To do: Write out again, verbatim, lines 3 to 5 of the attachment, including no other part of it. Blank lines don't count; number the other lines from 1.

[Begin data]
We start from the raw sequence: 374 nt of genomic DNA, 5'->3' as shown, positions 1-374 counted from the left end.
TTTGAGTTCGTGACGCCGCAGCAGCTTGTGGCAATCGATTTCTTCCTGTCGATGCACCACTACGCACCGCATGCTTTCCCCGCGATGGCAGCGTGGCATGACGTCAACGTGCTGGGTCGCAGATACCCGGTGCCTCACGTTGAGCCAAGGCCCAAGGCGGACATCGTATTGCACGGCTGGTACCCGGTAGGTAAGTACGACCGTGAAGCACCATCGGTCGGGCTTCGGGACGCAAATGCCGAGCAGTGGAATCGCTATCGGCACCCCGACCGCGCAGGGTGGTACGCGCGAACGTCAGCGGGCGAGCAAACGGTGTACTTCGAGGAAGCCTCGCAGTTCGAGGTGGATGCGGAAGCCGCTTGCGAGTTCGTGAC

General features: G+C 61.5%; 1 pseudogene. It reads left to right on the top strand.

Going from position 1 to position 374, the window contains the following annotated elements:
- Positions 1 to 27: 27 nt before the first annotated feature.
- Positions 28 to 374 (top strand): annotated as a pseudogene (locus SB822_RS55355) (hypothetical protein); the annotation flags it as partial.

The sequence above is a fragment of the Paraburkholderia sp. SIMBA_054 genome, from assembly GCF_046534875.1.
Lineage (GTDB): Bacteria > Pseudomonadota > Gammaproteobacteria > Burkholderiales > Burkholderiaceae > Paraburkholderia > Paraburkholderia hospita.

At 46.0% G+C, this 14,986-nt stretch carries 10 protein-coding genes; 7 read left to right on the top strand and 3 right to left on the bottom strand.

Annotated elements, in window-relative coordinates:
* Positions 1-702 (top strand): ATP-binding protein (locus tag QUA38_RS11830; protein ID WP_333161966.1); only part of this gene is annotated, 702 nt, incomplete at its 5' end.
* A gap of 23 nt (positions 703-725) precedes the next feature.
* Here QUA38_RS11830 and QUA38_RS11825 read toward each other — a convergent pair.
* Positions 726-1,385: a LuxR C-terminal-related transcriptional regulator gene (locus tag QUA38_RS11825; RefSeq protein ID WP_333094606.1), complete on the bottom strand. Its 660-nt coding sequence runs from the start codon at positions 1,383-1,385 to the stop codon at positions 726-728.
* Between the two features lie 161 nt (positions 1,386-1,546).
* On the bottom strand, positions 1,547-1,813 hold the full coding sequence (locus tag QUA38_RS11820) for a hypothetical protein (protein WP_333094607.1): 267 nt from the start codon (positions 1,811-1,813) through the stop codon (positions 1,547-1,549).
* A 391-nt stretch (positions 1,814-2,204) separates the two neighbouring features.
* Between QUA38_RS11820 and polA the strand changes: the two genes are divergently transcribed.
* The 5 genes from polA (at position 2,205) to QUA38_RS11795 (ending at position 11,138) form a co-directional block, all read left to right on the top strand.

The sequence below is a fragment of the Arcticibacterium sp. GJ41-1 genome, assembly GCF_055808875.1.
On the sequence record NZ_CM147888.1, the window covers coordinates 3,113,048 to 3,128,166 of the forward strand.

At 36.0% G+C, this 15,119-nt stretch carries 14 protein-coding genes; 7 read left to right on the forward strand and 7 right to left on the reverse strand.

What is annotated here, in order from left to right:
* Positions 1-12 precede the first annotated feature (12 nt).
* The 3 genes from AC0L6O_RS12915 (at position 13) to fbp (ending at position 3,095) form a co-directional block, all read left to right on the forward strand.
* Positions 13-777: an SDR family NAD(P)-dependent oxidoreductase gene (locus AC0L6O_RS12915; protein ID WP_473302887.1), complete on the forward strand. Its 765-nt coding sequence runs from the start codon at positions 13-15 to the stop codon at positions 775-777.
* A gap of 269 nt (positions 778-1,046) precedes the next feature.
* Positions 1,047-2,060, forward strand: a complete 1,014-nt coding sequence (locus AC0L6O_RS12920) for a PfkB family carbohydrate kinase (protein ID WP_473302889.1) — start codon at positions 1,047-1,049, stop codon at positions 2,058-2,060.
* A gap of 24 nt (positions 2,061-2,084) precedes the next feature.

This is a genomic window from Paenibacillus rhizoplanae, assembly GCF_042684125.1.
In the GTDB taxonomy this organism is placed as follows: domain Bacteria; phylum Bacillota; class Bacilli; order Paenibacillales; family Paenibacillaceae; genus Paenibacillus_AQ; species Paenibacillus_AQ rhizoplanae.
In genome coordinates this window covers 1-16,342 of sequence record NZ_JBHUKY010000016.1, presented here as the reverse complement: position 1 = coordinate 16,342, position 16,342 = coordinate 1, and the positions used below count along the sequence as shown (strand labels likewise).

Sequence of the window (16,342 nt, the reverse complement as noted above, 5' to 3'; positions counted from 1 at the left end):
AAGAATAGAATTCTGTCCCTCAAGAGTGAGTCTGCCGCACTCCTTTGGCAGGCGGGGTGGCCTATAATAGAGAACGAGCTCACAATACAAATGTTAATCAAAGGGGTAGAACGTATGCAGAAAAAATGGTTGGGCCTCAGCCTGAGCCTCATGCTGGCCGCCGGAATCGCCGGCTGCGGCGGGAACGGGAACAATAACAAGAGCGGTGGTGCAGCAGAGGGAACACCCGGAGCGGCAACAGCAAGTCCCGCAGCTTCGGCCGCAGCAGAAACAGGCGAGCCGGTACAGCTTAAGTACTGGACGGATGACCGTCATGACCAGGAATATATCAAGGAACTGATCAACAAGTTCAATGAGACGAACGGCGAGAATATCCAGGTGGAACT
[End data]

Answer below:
General features: G+C 61.5%; 1 pseudogene. It reads left to right on the top strand.

Going from position 1 to position 374, the window contains the following annotated elements:
- Positions 1 to 27: 27 nt before the first annotated feature.